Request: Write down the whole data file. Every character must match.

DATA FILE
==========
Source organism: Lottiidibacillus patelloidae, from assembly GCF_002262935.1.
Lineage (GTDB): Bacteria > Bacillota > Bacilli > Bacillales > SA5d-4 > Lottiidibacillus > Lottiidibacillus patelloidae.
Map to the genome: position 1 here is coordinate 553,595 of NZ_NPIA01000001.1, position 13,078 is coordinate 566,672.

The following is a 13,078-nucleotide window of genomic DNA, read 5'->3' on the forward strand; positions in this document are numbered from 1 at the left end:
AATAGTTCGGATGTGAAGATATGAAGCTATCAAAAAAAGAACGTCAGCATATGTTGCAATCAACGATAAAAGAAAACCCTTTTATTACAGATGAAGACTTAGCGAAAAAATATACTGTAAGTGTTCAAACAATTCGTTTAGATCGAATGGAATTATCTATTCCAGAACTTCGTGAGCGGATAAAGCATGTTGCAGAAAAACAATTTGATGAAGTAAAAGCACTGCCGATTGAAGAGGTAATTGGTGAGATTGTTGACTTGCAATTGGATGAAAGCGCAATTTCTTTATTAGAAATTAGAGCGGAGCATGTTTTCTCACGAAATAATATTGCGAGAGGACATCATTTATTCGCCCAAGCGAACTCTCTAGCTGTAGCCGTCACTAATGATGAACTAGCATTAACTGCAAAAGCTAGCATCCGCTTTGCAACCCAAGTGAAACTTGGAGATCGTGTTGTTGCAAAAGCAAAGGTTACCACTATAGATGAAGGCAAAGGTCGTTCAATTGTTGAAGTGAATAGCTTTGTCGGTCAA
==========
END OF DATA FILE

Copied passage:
Source organism: Lottiidibacillus patelloidae, from assembly GCF_002262935.1.
Lineage (GTDB): Bacteria > Bacillota > Bacilli > Bacillales > SA5d-4 > Lottiidibacillus > Lottiidibacillus patelloidae.
Map to the genome: position 1 here is coordinate 553,595 of NZ_NPIA01000001.1, position 13,078 is coordinate 566,672.

The following is a 13,078-nucleotide window of genomic DNA, read 5'->3' on the forward strand; positions in this document are numbered from 1 at the left end:
AATAGTTCGGATGTGAAGATATGAAGCTATCAAAAAAAGAACGTCAGCATATGTTGCAATCAACGATAAAAGAAAACCCTTTTATTACAGATGAAGACTTAGCGAAAAAATATACTGTAAGTGTTCAAACAATTCGTTTAGATCGAATGGAATTATCTATTCCAGAACTTCGTGAGCGGATAAAGCATGTTGCAGAAAAACAATTTGATGAAGTAAAAGCACTGCCGATTGAAGAGGTAATTGGTGAGATTGTTGACTTGCAATTGGATGAAAGCGCAATTTCTTTATTAGAAATTAGAGCGGAGCATGTTTTCTCACGAAATAATATTGCGAGAGGACATCATTTATTCGCCCAAGCGAACTCTCTAGCTGTAGCCGTCACTAATGATGAACTAGCATTAACTGCAAAAGCTAGCATCCGCTTTGCAACCCAAGTGAAACTTGGAGATCGTGTTGTTGCAAAAGCAAAGGTTACCACTATAGATGAAGGCAAAGGTCGTTCAATTGTTGAAGTGAATAGCTTTGTCGGTCAA